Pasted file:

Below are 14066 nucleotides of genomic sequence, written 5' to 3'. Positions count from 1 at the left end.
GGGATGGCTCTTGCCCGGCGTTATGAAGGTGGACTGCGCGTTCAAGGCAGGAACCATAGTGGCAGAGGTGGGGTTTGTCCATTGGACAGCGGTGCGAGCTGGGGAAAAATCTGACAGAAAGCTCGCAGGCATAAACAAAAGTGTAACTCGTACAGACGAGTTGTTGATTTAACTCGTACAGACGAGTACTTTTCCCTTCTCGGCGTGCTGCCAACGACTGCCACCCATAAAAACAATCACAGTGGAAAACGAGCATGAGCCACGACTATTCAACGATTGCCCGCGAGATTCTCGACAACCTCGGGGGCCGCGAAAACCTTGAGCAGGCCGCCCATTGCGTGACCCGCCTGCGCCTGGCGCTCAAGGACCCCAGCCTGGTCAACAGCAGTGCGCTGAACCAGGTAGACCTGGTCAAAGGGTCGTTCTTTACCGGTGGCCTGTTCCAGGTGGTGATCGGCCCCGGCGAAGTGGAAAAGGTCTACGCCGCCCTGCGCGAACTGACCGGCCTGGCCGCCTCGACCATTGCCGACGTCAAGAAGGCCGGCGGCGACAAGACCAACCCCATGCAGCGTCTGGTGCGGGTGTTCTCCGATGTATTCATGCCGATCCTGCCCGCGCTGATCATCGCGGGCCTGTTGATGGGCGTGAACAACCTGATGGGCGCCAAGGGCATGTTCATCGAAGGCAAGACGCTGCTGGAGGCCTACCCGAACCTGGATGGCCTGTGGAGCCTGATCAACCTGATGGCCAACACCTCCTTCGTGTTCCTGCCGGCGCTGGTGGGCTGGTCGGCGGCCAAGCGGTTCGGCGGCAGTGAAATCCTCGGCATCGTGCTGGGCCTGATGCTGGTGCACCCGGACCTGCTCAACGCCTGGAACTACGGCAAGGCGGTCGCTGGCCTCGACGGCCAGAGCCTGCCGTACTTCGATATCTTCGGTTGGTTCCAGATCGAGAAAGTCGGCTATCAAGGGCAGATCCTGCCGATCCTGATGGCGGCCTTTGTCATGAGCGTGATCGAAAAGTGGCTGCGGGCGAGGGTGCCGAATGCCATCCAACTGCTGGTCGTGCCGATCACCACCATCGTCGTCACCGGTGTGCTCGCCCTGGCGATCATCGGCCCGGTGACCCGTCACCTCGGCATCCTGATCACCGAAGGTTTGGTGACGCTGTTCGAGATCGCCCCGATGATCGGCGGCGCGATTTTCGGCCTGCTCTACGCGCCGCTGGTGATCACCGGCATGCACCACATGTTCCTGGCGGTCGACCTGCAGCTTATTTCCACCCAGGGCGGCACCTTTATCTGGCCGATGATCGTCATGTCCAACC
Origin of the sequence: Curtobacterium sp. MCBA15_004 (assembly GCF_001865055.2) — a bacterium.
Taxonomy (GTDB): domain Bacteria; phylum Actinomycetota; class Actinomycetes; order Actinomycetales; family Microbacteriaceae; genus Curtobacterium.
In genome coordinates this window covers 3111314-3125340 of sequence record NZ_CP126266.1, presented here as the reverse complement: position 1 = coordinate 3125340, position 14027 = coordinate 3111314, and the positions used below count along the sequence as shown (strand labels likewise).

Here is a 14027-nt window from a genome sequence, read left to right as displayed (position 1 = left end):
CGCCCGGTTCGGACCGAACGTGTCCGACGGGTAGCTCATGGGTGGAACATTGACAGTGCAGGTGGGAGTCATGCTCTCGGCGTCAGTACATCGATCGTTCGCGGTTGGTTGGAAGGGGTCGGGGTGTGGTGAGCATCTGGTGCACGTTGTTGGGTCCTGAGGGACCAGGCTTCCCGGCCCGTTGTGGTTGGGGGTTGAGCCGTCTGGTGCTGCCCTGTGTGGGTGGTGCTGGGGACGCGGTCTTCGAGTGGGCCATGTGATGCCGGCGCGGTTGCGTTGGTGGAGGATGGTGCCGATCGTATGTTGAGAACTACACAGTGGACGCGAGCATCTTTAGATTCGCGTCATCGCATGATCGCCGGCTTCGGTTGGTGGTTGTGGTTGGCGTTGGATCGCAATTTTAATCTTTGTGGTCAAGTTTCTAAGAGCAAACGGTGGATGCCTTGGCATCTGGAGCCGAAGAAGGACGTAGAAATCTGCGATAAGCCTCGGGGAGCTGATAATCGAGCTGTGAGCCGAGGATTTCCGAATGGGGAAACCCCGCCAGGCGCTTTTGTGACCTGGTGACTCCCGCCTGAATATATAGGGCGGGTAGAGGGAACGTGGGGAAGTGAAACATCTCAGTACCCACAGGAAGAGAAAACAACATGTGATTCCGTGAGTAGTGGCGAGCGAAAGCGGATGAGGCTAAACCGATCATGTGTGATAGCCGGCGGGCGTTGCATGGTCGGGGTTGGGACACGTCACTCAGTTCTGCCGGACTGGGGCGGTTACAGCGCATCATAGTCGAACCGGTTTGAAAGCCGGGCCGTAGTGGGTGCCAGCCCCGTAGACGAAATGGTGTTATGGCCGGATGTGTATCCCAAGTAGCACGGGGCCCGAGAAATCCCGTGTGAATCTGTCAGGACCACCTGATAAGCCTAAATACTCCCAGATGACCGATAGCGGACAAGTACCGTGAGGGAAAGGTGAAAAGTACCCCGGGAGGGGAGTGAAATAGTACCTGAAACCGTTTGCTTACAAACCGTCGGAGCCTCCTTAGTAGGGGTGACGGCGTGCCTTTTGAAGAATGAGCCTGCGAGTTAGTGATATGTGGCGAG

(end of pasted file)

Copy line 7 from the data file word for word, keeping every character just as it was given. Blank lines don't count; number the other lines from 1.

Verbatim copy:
CGCCCGGTTCGGACCGAACGTGTCCGACGGGTAGCTCATGGGTGGAACATTGACAGTGCAGGTGGGAGTCATGCTCTCGGCGTCAGTACATCGATCGTTCGCGGTTGGTTGGAAGGGGTCGGGGTGTGGTGAGCATCTGGTGCACGTTGTTGGGTCCTGAGGGACCAGGCTTCCCGGCCCGTTGTGGTTGGGGGTTGAGCCGTCTGGTGCTGCCCTGTGTGGGTGGTGCTGGGGACGCGGTCTTCGAGTGGGCCATGTGATGCCGGCGCGGTTGCGTTGGTGGAGGATGGTGCCGATCGTATGTTGAGAACTACACAGTGGACGCGAGCATCTTTAGATTCGCGTCATCGCATGATCGCCGGCTTCGGTTGGTGGTTGTGGTTGGCGTTGGATCGCAATTTTAATCTTTGTGGTCAAGTTTCTAAGAGCAAACGGTGGATGCCTTGGCATCTGGAGCCGAAGAAGGACGTAGAAATCTGCGATAAGCCTCGGGGAGCTGATAATCGAGCTGTGAGCCGAGGATTTCCGAATGGGGAAACCCCGCCAGGCGCTTTTGTGACCTGGTGACTCCCGCCTGAATATATAGGGCGGGTAGAGGGAACGTGGGGAAGTGAAACATCTCAGTACCCACAGGAAGAGAAAACAACATGTGATTCCGTGAGTAGTGGCGAGCGAAAGCGGATGAGGCTAAACCGATCATGTGTGATAGCCGGCGGGCGTTGCATGGTCGGGGTTGGGACACGTCACTCAGTTCTGCCGGACTGGGGCGGTTACAGCGCATCATAGTCGAACCGGTTTGAAAGCCGGGCCGTAGTGGGTGCCAGCCCCGTAGACGAAATGGTGTTATGGCCGGATGTGTATCCCAAGTAGCACGGGGCCCGAGAAATCCCGTGTGAATCTGTCAGGACCACCTGATAAGCCTAAATACTCCCAGATGACCGATAGCGGACAAGTACCGTGAGGGAAAGGTGAAAAGTACCCCGGGAGGGGAGTGAAATAGTACCTGAAACCGTTTGCTTACAAACCGTCGGAGCCTCCTTAGTAGGGGTGACGGCGTGCCTTTTGAAGAATGAGCCTGCGAGTTAGTGATATGTGGCGAG